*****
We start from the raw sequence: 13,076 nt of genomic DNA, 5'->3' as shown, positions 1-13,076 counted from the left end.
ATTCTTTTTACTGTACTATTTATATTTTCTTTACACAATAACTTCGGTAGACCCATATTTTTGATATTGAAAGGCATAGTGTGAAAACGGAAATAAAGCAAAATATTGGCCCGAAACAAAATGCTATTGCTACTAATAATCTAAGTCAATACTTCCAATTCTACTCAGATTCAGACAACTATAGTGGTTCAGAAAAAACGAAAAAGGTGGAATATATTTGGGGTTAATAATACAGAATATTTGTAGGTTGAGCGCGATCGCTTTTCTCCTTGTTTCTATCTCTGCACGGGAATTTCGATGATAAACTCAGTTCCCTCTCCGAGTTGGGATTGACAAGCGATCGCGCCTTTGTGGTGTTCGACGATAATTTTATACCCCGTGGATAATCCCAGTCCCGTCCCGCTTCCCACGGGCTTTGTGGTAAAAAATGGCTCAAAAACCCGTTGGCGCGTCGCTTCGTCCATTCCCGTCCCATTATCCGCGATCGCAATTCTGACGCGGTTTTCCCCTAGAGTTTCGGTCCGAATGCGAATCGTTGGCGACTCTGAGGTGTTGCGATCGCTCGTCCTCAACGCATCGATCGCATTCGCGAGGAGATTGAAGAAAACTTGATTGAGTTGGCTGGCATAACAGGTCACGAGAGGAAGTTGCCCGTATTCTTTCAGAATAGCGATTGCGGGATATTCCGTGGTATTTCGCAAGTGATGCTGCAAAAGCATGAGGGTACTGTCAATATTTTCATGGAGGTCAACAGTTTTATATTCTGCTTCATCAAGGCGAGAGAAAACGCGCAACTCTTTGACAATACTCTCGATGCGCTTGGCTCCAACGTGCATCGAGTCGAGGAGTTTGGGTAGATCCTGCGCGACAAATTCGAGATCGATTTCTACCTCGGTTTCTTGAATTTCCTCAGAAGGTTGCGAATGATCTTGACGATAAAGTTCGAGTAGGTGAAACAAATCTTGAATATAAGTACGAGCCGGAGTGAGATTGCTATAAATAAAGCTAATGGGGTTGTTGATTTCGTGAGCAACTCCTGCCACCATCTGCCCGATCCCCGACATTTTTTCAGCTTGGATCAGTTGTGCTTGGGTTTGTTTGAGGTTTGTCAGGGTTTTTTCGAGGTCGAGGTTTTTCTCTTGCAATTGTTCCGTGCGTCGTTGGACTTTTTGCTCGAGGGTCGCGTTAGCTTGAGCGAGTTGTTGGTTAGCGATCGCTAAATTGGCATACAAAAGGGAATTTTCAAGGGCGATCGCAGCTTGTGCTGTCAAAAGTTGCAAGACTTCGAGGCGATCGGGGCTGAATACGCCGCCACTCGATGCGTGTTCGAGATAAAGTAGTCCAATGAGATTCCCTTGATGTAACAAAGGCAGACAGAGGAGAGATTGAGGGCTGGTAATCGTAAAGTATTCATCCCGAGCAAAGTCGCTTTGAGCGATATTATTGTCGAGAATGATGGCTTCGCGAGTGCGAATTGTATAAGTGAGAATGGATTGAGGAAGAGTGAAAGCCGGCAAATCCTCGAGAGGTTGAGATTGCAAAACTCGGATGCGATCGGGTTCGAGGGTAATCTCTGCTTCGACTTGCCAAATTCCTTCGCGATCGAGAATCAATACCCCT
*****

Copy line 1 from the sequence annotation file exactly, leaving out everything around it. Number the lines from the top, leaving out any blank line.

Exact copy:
We start from the raw sequence: 13,076 nt of genomic DNA, 5'->3' as shown, positions 1-13,076 counted from the left end.